The rules on AEOI and on CRS are not only complex, but also subject to a constant process of modifications and clarifications by both OECD and locally implemented legislation. This results in many professionals not fully understanding the rules, as well as the consequences of not complying with them. It means that if you keep your wealth abroad and assume that no information about it will reach Russian authorities, there is a good chance that this is not true. You should double check!
Interestingly, the USA, although beefing up their KYC requirements this spring, remain the wild west as transparency is concerned: recent Bill HR 6068, originally introduced to create a national directory of beneficial owners of legal entities, has been amended by the deletion of all its transparency clauses. It is worth reminding here that the US have not joined the CRS and for now will not report abroad the wealth kept in the US. If you think this is ironic, so do we!
Please talk to the Boltenko Law team if you would like to understand better what and when is going to be reported, and what you can do best in your situation.
UK, Switzerland, Monaco, and Cyprus are still popular destinations among our clients. In the UK, we see that individuals who are nearing the RND 15-year benchmark are actively considering relocation options.
Switzerland has recently announced changes to the lamp-tax residency regime. It states that minimum taxable income increases and should be no less than CHF 400,000. The rules will apply from 1 January 2021.
The Italian new residency program remains interesting; however, we were told that only 100 or so people so far applied (small number!). Ronaldo has recently moved to Italy and is rumoured to be one of the applicants for the new programme, so if you decide to move, you will be in good company!
Boltenko Law can advise you on tax residency programs world-wide, on ways to relocate, as well as on Russian and UK tax consequences of moving.
Residence and citizenship through investment schemes, offered by countries like Cyprus and Malta, have come under criticism by the OECD since February this year. Several rounds of discussions have resulted in closer scrutiny of passport applications in both Cyprus and Malta, however, it looks like both programmes will continue for the foreseeable future. Nevertheless, given that it is a politically sensitive subject against the background of growing nationalistic movements in Europe, if you are planning to apply for one or another, we recommend you act fast. It has also been noted that applications for Israeli passports are also on the rise.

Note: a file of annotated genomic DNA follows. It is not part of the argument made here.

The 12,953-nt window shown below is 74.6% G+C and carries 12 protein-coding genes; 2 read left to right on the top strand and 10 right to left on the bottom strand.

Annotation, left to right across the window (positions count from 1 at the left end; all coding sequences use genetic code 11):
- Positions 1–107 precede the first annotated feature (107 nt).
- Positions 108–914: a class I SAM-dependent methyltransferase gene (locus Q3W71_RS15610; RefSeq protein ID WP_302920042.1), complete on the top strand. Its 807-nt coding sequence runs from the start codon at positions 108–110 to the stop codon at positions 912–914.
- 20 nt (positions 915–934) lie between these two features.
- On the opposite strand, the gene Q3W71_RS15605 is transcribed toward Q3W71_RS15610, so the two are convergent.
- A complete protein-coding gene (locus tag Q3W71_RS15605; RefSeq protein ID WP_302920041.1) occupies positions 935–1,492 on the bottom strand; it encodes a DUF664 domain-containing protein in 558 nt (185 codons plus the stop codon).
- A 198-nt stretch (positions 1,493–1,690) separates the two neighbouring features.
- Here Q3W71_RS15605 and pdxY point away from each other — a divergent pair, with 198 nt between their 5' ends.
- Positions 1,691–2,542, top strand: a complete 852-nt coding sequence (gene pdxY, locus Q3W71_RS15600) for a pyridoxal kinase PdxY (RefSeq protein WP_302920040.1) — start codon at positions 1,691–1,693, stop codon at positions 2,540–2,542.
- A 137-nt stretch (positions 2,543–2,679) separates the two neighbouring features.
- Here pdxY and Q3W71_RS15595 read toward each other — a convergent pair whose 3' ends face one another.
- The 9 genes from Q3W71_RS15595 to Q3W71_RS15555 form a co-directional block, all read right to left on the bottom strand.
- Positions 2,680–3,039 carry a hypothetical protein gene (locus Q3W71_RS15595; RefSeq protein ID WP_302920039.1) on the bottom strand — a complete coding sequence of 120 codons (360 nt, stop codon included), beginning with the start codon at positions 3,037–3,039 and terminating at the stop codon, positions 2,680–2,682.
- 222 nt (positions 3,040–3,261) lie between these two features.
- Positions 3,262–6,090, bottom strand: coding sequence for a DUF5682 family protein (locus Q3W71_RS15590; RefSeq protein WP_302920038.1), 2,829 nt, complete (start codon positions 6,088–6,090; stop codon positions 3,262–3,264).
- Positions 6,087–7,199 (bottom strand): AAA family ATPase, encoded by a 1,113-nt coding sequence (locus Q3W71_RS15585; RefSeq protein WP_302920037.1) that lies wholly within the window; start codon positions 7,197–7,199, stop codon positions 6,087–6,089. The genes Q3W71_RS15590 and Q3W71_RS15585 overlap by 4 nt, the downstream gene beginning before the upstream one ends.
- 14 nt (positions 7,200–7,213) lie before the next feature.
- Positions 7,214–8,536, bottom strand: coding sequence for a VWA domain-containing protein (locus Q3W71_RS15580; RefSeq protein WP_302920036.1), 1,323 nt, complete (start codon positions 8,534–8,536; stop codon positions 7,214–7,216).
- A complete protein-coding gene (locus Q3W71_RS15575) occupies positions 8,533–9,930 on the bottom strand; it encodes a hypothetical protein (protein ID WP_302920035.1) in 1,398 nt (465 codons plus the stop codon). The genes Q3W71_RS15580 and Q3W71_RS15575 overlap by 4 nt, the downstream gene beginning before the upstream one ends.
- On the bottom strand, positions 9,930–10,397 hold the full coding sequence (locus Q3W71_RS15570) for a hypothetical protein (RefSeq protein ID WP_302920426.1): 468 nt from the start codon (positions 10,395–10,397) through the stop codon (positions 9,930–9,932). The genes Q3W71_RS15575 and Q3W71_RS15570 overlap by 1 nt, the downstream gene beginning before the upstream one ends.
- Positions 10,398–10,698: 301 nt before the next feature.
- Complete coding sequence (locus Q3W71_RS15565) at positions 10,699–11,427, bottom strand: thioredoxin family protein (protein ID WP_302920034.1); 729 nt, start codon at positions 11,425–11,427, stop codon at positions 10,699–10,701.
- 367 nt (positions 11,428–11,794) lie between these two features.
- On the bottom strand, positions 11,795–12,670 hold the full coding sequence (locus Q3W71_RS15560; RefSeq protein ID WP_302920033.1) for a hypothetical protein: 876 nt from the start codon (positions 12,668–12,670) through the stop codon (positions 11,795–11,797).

Boltenko Law advises on and is supported by top tier people in every jurisdiction on citizenship and residency planning. We will help you to get guaranteed results!
With the Russian wealth becoming more mature and Russian wealthy getting older, we see a renewed interest to wealth planning vehicles, such as trust and foundations. They are increasingly used as vehicles to preserve the wealth and ensure continuance of its enjoyment by future generation and by charitable courses.
If you are considering setting up one, make sure the documents reflect the needs of you and your family. Choice of trustees is of paramount importance! When setting up a structure always think about a plan B – what to do if the structure you set does not work for the family any longer.
The Boltenko Law team has over 15 years of experience advising on this subject. Our Russian speaking team can provide you with Russian, English and international advice on trusts and foundations. We can also act as a trustee for you.
Boltenko Law can help. We take the first introductory call or meeting on no commitment basis; further work will be done on the agreed contractual terms. We are based in Zurich, and regularly travel to Moscow, London, Geneva and Cyprus, and can meet you or your clients there.
We will continue discussing ongoing issues in our future e-shots, and at our flagship annual event: the Russian Wealth Advisors Forum, which will take place on 30-31 January 2019 in Zurich, Switzerland. You can find more information here on the website.